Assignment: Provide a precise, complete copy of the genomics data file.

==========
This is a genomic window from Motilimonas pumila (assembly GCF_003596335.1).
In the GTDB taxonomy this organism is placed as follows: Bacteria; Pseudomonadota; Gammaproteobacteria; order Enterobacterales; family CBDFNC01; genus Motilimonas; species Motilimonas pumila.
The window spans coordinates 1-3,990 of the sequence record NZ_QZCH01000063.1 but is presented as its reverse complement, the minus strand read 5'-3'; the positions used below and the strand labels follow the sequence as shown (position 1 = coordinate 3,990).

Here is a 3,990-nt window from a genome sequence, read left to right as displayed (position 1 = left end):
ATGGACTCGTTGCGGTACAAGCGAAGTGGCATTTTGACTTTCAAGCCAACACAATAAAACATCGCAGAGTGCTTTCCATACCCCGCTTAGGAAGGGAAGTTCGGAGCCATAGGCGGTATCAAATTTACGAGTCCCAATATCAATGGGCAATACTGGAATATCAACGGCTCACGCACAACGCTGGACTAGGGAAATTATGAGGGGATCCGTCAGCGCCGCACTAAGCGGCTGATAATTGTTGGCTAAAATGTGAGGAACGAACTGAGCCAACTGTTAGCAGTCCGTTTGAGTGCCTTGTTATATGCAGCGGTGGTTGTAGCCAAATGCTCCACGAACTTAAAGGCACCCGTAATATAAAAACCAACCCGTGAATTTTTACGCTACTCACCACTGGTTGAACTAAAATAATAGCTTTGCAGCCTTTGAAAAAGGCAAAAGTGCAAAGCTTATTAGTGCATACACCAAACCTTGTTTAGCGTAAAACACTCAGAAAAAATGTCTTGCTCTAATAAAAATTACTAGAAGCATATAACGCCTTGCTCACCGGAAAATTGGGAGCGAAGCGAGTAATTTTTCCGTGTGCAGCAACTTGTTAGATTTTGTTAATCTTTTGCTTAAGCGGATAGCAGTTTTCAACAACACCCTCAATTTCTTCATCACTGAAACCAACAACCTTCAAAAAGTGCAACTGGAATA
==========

This is a genomic window from Motilimonas pumila (assembly GCF_003596335.1).
In the GTDB taxonomy this organism is placed as follows: Bacteria; Pseudomonadota; Gammaproteobacteria; order Enterobacterales; family CBDFNC01; genus Motilimonas; species Motilimonas pumila.
The window spans coordinates 1-3,990 of the sequence record NZ_QZCH01000063.1 but is presented as its reverse complement, the minus strand read 5'-3'; the positions used below and the strand labels follow the sequence as shown (position 1 = coordinate 3,990).

Here is a 3,990-nt window from a genome sequence, read left to right as displayed (position 1 = left end):
ATGGACTCGTTGCGGTACAAGCGAAGTGGCATTTTGACTTTCAAGCCAACACAATAAAACATCGCAGAGTGCTTTCCATACCCCGCTTAGGAAGGGAAGTTCGGAGCCATAGGCGGTATCAAATTTACGAGTCCCAATATCAATGGGCAATACTGGAATATCAACGGCTCACGCACAACGCTGGACTAGGGAAATTATGAGGGGATCCGTCAGCGCCGCACTAAGCGGCTGATAATTGTTGGCTAAAATGTGAGGAACGAACTGAGCCAACTGTTAGCAGTCCGTTTGAGTGCCTTGTTATATGCAGCGGTGGTTGTAGCCAAATGCTCCACGAACTTAAAGGCACCCGTAATATAAAAACCAACCCGTGAATTTTTACGCTACTCACCACTGGTTGAACTAAAATAATAGCTTTGCAGCCTTTGAAAAAGGCAAAAGTGCAAAGCTTATTAGTGCATACACCAAACCTTGTTTAGCGTAAAACACTCAGAAAAAATGTCTTGCTCTAATAAAAATTACTAGAAGCATATAACGCCTTGCTCACCGGAAAATTGGGAGCGAAGCGAGTAATTTTTCCGTGTGCAGCAACTTGTTAGATTTTGTTAATCTTTTGCTTAAGCGGATAGCAGTTTTCAACAACACCCTCAATTTCTTCATCACTGAAACCAACAACCTTCAAAAAGTGCAACTGGAATA